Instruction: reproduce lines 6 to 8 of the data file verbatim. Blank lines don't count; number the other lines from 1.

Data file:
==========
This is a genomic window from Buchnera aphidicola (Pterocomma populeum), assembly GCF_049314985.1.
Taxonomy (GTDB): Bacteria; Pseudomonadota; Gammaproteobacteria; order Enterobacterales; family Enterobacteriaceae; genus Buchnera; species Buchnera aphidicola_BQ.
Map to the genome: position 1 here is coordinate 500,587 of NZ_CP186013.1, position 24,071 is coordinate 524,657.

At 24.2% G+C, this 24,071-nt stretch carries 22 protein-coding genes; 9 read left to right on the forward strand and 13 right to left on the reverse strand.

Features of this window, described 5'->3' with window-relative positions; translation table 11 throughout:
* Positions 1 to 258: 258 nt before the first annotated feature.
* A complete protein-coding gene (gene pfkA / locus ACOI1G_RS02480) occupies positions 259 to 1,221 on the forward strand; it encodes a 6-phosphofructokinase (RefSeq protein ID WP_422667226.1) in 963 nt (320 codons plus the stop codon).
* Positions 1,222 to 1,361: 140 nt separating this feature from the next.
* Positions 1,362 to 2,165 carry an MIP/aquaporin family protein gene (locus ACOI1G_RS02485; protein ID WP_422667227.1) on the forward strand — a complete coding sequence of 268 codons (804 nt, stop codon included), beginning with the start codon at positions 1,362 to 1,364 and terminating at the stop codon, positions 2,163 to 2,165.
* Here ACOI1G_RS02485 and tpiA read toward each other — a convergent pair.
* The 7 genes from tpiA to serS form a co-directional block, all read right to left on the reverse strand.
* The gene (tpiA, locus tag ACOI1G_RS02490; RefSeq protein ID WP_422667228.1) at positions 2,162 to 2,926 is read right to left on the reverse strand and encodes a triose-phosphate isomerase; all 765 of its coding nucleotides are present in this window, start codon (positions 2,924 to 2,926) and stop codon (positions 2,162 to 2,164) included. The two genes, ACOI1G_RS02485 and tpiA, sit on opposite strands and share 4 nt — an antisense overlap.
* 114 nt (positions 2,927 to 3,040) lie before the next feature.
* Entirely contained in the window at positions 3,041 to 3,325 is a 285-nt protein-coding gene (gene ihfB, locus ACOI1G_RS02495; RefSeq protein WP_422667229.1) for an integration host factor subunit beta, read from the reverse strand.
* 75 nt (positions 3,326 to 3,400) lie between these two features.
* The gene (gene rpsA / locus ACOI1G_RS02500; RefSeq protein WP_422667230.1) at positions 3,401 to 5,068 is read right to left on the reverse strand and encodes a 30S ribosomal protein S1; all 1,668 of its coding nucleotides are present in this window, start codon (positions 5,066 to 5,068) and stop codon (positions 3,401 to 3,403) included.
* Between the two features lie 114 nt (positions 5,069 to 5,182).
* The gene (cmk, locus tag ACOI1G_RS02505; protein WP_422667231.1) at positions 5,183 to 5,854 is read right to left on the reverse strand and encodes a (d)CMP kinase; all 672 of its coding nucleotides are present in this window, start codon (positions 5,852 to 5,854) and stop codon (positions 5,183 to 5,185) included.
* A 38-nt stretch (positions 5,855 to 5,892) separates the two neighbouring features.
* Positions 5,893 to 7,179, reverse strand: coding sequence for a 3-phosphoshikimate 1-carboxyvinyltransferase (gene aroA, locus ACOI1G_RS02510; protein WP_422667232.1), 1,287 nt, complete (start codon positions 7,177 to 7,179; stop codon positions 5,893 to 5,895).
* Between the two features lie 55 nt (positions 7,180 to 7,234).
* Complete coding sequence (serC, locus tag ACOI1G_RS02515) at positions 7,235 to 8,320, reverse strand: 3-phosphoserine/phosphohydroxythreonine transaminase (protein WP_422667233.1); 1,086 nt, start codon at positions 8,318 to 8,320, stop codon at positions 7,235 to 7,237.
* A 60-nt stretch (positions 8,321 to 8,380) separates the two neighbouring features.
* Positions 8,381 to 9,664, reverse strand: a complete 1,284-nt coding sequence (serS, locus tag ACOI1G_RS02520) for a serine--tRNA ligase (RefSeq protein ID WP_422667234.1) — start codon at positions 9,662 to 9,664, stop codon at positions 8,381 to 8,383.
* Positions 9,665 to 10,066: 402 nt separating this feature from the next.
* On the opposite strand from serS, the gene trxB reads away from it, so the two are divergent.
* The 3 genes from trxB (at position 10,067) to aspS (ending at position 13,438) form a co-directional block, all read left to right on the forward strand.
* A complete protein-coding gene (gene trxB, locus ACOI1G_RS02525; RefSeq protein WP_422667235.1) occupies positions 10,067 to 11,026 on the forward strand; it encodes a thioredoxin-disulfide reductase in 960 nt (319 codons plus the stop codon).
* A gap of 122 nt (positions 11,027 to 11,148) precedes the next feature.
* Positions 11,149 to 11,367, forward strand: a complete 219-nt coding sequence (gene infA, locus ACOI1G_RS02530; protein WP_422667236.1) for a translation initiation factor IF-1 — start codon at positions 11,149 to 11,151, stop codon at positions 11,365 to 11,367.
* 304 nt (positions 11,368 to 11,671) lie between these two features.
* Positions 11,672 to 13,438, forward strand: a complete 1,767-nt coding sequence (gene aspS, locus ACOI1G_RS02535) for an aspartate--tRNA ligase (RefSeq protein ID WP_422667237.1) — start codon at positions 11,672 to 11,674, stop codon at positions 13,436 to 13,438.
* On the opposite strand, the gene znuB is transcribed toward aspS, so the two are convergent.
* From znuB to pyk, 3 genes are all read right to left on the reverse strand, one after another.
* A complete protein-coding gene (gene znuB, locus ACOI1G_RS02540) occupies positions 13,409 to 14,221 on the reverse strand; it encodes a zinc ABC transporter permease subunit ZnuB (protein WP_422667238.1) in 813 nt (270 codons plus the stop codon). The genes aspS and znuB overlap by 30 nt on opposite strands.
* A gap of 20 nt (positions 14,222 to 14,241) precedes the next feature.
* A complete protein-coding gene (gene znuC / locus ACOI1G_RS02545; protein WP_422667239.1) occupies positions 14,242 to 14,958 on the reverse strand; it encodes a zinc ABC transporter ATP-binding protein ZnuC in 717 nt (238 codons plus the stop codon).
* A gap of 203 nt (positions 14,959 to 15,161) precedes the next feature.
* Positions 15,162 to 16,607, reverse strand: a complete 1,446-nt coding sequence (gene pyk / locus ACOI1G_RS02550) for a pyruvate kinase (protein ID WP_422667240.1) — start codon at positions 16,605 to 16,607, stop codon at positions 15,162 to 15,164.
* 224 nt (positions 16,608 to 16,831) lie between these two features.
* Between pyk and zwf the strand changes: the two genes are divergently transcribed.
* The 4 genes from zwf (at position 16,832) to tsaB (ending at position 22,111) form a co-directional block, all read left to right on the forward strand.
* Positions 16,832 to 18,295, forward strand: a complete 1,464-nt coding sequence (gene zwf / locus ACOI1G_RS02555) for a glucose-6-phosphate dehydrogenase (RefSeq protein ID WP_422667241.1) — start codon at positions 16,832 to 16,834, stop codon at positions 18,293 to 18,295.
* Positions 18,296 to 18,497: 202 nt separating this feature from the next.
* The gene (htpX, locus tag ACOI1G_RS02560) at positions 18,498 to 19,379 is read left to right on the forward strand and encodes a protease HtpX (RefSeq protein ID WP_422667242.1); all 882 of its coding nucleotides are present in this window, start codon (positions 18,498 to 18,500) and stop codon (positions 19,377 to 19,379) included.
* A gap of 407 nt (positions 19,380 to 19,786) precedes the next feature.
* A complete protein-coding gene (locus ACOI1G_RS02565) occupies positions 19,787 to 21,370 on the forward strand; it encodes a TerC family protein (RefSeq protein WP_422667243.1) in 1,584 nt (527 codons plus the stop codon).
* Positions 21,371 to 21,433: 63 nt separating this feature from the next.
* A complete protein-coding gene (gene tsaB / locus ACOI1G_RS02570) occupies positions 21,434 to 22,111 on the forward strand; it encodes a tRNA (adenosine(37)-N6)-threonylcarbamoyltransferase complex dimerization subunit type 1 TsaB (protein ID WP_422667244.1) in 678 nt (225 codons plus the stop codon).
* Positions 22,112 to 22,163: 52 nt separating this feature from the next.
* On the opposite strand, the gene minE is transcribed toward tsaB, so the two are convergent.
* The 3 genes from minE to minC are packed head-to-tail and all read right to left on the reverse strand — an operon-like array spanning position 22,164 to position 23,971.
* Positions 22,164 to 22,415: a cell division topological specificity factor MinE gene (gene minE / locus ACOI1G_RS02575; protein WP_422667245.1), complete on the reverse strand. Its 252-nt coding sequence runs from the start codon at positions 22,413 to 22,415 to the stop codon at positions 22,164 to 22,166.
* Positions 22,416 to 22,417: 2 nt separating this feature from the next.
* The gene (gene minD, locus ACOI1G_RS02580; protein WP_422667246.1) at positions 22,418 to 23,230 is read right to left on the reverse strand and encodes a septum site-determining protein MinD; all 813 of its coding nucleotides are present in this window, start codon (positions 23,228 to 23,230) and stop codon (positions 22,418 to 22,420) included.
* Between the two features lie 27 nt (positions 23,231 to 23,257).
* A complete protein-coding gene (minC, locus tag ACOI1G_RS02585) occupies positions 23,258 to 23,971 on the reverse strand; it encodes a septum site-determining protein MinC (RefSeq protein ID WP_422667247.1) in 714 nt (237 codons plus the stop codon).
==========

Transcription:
* Positions 1 to 258: 258 nt before the first annotated feature.
* A complete protein-coding gene (gene pfkA / locus ACOI1G_RS02480) occupies positions 259 to 1,221 on the forward strand; it encodes a 6-phosphofructokinase (RefSeq protein ID WP_422667226.1) in 963 nt (320 codons plus the stop codon).
* Positions 1,222 to 1,361: 140 nt separating this feature from the next.